Friday, November 28, 2008

Book Review: For the Sake of the Gospel

Des Ford is passionate about the gospel. So much so, that he has been prepared to sacrifice much for the sake of it. He has been vilified, defrocked, and now worships outside of Adventism — the denomination he loves and has tried to move forward in its thinking about a cherished doctrine that he believes obscures the gospel. Hundreds of others within the Adventist denomination, particularly pastoral staff, have also sacrificed jobs and friends for the sake of the gospel. Now, Des Ford, collaborating with his wife, Gillian, in their book For the Sake of the Gospel: Throw Out the Bathwater, but Keep the Baby tells the story of the theological controversy that decimated the Adventist denomination through the 70s and 80s and whose effects are still felt even to this day.

For Ford, the bathwater is the doctrine of the Investigative Judgment — the belief that the Bible describes a time in 1844 when Jesus moved from the Holy Place in the heavenly sanctuary to the Most Holy Place to begin a work of judgment to identify whose lives confirmed their right to be ultimately saved. The baby is the gospel of justification by grace alone through faith alone. In a series of somewhat disjointed chapters, Ford pleads for the Adventist officials to come clean and confess the wrongs perpetrated on the members. As far as Ford is concerned, almost no scholar in the denomination believes in the Investigative Judgment anymore and it is time to jettison it completely.

In the first chapter, Des provides the transcript of a talk he gave in 1997 at the Sydney Chapter of the Association of Adventist Forums entitled My Vision for the Seventh-day Adventist Church. His vision is

that the true church will arise and proclaim the true gospel to the whole world. It's an objective historical gospel, revealing the love of God in such a way as to break the hearts of rebels so that they might hate sin, learn the purity of Paradise, that sin is insanity, and that life commends what Christ commands. It's a church teaching these things that will lighten the world with the glory of the gospel, not one fixated by dates that don't compute. Seventh-day Adventism has an opportunity and a privilege to preach the Pauline gospel. (p. 7 - emphasis in original)

Moving on from this vision, Ford reviews 22 illicit assumptions that support the Investigative Judgment, the outdated year-day principle, the question of when forgiven sins are blotted out, the New Testament's view of the Day of Atonement, the real meaning of Revelation 14:6-7 (a key passage shaping Adventist identity and mission), the way the Investigative Judgment has been "reworked" since its establishment, a critique of the view that the United States appears in prophecy, and the real meaning of Daniel 8:14 (the controversial verse on which the whole Investigative Judgment doctrine is built.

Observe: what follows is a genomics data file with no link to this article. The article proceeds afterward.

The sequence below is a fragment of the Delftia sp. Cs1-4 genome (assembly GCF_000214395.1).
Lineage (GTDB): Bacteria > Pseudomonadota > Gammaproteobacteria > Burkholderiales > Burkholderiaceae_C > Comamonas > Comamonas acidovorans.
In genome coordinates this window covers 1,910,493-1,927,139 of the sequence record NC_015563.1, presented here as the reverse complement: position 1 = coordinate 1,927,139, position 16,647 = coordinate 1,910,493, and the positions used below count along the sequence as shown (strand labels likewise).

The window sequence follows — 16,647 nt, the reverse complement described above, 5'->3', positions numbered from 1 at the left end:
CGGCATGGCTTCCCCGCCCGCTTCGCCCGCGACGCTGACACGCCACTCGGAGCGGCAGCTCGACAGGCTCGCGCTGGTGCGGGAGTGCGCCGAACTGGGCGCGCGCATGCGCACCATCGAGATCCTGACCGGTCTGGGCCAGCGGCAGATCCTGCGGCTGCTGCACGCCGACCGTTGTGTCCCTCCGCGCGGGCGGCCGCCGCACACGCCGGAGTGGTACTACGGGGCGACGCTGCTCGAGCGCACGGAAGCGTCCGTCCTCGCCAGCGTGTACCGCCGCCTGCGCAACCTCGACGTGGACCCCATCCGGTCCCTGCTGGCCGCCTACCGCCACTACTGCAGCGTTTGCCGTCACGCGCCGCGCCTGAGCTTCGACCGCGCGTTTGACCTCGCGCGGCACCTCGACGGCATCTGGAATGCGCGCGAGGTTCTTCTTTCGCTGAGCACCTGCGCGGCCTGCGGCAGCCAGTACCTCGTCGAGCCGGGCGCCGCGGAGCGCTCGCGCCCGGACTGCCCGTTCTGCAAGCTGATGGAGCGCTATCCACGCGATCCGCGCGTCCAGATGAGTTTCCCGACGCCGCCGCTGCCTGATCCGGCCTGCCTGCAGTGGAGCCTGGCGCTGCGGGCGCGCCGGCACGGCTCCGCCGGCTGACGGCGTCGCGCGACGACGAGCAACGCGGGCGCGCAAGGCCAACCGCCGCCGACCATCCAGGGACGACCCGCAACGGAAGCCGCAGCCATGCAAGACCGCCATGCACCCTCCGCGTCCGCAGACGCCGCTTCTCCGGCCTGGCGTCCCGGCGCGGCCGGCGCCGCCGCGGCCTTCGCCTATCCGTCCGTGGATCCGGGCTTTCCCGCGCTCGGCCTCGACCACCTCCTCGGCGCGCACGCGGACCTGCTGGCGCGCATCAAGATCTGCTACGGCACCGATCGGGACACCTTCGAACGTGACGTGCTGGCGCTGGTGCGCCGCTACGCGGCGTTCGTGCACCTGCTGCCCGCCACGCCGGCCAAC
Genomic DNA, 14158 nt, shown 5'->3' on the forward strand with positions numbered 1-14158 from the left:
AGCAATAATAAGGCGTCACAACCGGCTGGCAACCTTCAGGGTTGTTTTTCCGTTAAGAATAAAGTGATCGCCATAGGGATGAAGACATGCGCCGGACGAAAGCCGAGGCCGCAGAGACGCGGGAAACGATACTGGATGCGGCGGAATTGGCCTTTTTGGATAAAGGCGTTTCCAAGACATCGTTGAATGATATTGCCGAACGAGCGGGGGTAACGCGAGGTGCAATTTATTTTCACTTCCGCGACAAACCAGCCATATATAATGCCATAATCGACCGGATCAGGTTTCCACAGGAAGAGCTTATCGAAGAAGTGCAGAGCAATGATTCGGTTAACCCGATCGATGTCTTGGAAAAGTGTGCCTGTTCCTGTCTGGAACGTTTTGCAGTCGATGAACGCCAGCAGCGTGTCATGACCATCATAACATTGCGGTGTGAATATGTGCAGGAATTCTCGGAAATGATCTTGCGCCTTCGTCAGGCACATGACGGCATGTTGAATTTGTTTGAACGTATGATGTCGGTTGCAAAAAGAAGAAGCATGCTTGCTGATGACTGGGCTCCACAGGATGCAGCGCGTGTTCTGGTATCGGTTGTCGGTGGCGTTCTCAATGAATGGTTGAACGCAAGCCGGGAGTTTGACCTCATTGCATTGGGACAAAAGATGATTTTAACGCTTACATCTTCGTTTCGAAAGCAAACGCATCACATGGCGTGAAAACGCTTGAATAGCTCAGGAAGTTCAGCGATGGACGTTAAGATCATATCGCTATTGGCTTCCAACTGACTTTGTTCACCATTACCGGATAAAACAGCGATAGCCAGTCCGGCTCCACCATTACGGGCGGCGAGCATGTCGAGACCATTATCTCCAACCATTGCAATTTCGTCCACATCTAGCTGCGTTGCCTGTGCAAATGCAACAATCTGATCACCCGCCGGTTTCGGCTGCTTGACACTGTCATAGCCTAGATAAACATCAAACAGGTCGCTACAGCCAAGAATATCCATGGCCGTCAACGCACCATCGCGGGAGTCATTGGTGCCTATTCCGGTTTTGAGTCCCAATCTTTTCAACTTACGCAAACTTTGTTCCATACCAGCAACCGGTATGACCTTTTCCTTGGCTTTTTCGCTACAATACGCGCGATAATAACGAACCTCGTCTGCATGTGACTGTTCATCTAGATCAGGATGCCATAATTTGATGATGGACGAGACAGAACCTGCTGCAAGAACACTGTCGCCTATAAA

Ford then surveys the politics around the denomination's understanding of the gospel including the way (mostly) men who disagree with the church's official positions abandon conscience and follow orders to not saying anything about their views and who have to suffer cognitive dissonance.

Gillian Ford provides an interesting history on How a Seventh-day Adventist Scholar in Biblical Eschatology Found His Denomination's Prophetic Traditions Wanting and his rediscovery of the apotelesmatic principle.

There are articles on the Glacier View trial of Des Ford (rather than the examination of Ford's views — what Glacier View was supposed to be about). Appendices include "positive" presentations on the Sabbath and the Covenants for which the Fords hold traditional Adventist positions.

The above is a partial list of themes covered — hopefully giving a sense of what the book contains. By their own admission, the

'... book has been negative for obvious reasons. One cannot vote for dangerous errors which threaten the joy and well-being of the children of God. Neutrality in a religious crisis is the worst form of cowardice. (p. 195)

As I have indicated above, For the Sake of the Gospel is somewhat disjointed. Des Ford's aphoristic style is not always easy to read. But the flaws in the writing are more than made up for the following:

  1. Des Ford has, obviously, been at the centre of the controversy surrounding the Investigative Judgment doctrine (although he is not the first). To hear from someone with firsthand knowledge and experience, including friendships with many of the key players in the history, provides an essential perspective.
  2. Ford's passion for the gospel consistently shines through. In the end, Ford is not primarily concerned with controversy. He wants to see the gospel as the primary focus of our attention. In his view, dealing with the Investigative Judgment is essential because it obscures the gospel and robs Adventists of their true freedom in Christ and their assurance of salvation.
  3. If it is by their fruits that we know the character of someone, then Ford is a genuine Christian man. The way he has consistently and graciously dealt with his adversaries and his refusal to engage in legal battles with his beloved denomination demonstrate the fruits of the Spirit in such a way that his credibility is enhanced.

For the Sake of the Gospel is an important book because it deals with important themes, written by an important "player", during an important part of Adventist history that we are still living. For the Sake of the Gospel, those within Adventism need to read this book. For others, it provides a fascinating insight into a denomination's struggle in confronting truth and error.